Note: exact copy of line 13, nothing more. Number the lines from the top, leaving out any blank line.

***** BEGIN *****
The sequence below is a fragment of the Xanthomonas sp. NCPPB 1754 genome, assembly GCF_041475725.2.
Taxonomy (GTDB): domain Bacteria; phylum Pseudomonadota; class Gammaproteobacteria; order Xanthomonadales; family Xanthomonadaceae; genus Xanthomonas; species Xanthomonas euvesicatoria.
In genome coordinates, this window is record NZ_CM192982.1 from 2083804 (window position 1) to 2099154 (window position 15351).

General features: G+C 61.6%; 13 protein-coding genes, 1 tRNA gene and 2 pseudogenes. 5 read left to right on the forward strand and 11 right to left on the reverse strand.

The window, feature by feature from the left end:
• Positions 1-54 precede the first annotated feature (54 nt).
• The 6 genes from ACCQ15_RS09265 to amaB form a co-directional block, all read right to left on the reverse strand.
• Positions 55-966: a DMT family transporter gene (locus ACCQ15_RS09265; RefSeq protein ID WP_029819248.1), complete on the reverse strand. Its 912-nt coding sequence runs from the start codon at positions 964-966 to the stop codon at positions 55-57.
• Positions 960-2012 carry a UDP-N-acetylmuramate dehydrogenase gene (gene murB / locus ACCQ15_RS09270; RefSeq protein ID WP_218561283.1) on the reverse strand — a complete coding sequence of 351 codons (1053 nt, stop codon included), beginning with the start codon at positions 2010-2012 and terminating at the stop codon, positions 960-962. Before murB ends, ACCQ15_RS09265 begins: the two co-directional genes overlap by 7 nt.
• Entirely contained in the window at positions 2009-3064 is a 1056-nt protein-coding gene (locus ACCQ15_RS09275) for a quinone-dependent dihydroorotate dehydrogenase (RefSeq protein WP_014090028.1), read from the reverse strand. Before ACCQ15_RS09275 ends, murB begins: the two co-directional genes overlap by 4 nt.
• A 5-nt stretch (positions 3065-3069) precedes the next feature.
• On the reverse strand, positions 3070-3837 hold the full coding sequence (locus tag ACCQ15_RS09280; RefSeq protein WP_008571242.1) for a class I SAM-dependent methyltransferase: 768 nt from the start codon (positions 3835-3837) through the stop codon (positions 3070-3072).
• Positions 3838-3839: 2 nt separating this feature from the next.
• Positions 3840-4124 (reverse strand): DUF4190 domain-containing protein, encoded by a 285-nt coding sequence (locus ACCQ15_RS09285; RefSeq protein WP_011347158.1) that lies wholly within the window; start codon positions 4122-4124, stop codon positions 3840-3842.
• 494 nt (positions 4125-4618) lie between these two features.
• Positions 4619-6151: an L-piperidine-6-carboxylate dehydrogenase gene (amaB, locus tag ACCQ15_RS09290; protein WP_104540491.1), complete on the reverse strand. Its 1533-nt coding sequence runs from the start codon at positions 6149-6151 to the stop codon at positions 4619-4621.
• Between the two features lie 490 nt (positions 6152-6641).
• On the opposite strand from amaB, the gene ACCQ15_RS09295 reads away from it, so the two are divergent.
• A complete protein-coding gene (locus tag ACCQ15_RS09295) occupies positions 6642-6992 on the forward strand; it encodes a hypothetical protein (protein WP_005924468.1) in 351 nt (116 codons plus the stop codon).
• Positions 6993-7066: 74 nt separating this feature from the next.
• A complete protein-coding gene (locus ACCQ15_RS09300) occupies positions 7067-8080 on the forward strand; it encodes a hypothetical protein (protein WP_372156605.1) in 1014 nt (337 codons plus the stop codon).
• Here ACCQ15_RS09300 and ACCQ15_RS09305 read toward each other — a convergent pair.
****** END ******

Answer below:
• Positions 3838-3839: 2 nt separating this feature from the next.